The early history of what would become the United States is fraught with stories of folks breaking away out of want or need, in each case being built on Men ready for a fight. Never did such a move happen peacefully, even those relatively minor, normally with violence incurring nearly immediately. In each case, these moves were caused by little representation of economic interest from centralized power, weak or ineffectual defense by that power in their daily lives, or the notion that self-governance was more fit to the frontier than from a King afar.
Such is the fascinating history of pre-Revolution North Carolina and present day Tennessee. Not usually told outside of academic conversation among Historians, even then limited to footnotes, the story of the Regulators, later the Watauga Association, and the rise of the Overmountain Men Militia just prior to and early within the American Revolution provide a historical context not only relevant today, but also lessons of the cost incurred by effective, and conversely ineffective, movement formation and means to attain goals.
The Regulators and the Battle of Alamance
Around 1765, a large social rift was emerging amid the planters and urban aristocracy. A continuing drought made crops unprofitable and led to rampant poverty. In Orange County alone, arrests for debts increased tenfold, leaving many with few options. The local governance was largely ineffective. County Sheriffs and officers of the Court were increasingly viewed as corrupt, with the political apparatus providing little respite for the worsening conditions as a large immigrant population of Scots-Irish began to settle the western regions and further strain the already fragile situation. Small scale populist resistance ensued, and independent militias were formed. By 1770, tax resistance was encouraged, rhetoric galvanized to action, and the popularity of the Regulator movement was growing rapidly along the north central NC border, being the modern day Granville, Person, Caswell, Rockingham, Guilford, Alamance, and Orange counties. Their aim was not to break away, but rather draw attention to the increasingly disproportionate distribution of law concerning property rights. Being the financial stronghold known as the tobacco belt, the crisis had reached a tipping point, with Royal Governor Lord Tryon pleading with the leadership of the Regulators to disarm and diffuse while threatening force. The situation came to a head at the Battle of Alamance, with the NC colonial militia marching on the independent militia of Herman Husband and his fellow landowners in present-day Alamance County. Husband, a Quaker, departed. The theory of ‘Armed Nonviolence’ was proven to invite such violence, and his loss of control of subordinates was the result of his internal moral crisis in conflict with his pacifist beliefs.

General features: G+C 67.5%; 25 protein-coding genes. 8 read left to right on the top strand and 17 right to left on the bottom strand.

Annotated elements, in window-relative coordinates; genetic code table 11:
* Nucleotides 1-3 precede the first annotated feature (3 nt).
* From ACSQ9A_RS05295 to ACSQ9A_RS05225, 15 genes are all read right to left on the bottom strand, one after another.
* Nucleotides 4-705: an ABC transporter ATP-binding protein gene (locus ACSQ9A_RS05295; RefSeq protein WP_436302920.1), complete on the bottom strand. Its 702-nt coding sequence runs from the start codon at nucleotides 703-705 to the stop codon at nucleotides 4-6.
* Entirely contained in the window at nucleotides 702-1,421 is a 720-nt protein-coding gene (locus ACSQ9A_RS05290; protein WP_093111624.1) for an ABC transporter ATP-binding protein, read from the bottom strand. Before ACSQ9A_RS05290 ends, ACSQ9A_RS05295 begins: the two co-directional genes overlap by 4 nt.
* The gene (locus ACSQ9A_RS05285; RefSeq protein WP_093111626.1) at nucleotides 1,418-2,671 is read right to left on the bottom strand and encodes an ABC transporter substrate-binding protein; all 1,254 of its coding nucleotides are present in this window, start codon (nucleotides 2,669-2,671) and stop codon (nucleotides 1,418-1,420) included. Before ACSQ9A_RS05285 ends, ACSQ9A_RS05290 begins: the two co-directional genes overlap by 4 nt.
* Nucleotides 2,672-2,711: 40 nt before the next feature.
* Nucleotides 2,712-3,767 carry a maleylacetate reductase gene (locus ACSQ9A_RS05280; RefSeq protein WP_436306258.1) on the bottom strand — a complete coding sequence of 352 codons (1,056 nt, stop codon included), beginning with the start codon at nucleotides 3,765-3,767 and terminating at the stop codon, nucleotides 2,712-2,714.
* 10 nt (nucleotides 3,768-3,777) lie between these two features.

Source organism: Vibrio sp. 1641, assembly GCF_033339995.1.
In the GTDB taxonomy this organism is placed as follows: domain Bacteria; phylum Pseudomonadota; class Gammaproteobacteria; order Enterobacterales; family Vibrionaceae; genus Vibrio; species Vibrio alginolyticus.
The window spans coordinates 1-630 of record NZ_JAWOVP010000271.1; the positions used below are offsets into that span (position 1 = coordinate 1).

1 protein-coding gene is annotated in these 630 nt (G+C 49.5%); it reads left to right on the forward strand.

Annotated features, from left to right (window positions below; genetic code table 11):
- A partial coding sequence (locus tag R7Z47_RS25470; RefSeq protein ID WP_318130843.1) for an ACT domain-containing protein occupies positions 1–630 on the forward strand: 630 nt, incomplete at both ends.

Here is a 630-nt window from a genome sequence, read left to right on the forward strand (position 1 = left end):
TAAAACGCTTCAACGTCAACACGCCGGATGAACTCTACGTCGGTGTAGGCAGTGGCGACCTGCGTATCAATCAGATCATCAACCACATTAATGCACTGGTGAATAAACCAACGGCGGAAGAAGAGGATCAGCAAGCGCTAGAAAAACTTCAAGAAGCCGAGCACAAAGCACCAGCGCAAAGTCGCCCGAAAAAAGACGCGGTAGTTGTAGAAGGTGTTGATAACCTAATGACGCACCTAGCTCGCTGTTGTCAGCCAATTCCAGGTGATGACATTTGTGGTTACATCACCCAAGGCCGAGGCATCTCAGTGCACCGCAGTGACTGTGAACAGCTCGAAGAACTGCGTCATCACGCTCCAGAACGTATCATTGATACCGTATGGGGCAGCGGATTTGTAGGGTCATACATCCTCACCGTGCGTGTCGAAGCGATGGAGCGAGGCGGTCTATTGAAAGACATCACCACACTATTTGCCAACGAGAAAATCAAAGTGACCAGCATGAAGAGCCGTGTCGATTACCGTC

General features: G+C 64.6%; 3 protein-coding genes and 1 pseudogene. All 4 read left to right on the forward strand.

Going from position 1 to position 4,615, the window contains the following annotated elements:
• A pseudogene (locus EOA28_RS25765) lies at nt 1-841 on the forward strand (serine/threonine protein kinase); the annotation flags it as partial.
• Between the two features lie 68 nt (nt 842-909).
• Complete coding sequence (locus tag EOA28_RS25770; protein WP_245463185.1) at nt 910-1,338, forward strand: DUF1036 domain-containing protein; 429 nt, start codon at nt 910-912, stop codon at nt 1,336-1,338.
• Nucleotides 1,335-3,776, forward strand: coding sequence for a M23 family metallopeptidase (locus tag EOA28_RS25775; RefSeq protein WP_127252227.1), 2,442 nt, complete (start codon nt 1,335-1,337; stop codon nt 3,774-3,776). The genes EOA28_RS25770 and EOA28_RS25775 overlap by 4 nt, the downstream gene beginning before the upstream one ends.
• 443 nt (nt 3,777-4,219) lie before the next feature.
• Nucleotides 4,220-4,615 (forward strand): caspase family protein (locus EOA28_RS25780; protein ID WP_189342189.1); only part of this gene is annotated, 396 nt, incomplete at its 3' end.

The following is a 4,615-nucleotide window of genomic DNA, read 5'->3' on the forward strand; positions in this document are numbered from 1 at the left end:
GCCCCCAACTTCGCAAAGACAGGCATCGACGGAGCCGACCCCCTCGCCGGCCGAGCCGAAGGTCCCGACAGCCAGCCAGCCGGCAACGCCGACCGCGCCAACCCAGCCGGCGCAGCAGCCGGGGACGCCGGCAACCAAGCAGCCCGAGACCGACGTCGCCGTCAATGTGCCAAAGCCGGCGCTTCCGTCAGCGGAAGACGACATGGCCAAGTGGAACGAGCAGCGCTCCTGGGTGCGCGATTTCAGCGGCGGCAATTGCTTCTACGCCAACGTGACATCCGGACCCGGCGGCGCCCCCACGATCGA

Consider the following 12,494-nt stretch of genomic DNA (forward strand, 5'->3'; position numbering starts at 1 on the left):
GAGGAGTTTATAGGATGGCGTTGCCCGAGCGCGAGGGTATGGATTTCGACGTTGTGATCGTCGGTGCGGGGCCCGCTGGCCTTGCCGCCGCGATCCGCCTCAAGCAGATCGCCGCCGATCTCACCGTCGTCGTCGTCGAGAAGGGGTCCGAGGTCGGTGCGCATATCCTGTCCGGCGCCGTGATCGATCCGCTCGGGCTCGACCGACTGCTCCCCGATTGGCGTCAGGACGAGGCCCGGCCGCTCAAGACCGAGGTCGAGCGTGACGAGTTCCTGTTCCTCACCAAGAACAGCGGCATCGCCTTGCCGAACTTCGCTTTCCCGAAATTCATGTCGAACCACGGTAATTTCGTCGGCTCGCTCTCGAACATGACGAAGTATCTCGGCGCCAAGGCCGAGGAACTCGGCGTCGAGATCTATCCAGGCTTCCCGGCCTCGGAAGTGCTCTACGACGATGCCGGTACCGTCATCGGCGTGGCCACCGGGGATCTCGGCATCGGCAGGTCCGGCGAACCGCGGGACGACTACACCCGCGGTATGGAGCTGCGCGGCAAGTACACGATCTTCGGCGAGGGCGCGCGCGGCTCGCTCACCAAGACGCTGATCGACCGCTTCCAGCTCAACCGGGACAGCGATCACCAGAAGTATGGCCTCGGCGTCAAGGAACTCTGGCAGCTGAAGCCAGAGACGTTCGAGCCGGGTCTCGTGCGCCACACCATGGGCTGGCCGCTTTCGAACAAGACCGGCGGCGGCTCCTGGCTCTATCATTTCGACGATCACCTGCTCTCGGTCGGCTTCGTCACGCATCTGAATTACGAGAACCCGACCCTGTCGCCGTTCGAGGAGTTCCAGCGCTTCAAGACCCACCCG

The battle was over before it began. Outnumbered and outgunned with no plan beyond getting into a fight at a single point, the Regulators suffered nine dead with the Lord Tryon’s militia suffering the same. Once overrun, one Regulator was summarily executed in camp, with the remainder of the leadership taken into custody. Six were hanged, with the rest issued pardons for treason. Having captured the interest of several northeast newsmen, the rebellion became a sensational story, inspiring other acts of rebellion more famous. Also interestingly, several anti-Regulators became Patriot statesmen, most notably Richard Caswell, delegate to the Continental Congress and future Governor of NC.
The Watauga Association
On the heels of the War of Regulation, many settlers of early Appalachia had found governance from afar weak, restrictive, and not in their interest. Settlers within the Cherokee Nation boundary with North Carolina and Virginia. Needing expansion for economic survival, the inhabitants of the Watauga region defied the orders to abandon their settlements by Virginia Governor, Lord Dunmore, and led the settlers to negotiate independent terms of settlement with the neighboring Cherokee Confederation whom legally had claim to the territory. The Cherokee were torn on such a move. The local tribes saw economic benefit from their neighbors, while a rising, young Cherokee Chief known as Dragging Canoe who had proven himself as an effective Leader in the previous Anglo-Cherokee War only saw encroachment as an act of war.
Being largely out of the effective reach of Colonial Forces, the Wataugans formed a Compact for an Independent Republic having negotiated their own terms for existence with the Cherokee. Immediately the frontier stronghold constructed for protection was christened ‘Fort Caswell’ (after statesman Richard Caswell), later to be known as Fort Watauga, and came under attack by Dragging Canoe and those Cherokee loyal to him, likely instigated, understandably so, by Royal Agents. A Rifle Company was formed and successfully defended the stronghold, resulting in Dragging Canoe’s retreat and subsequent decline.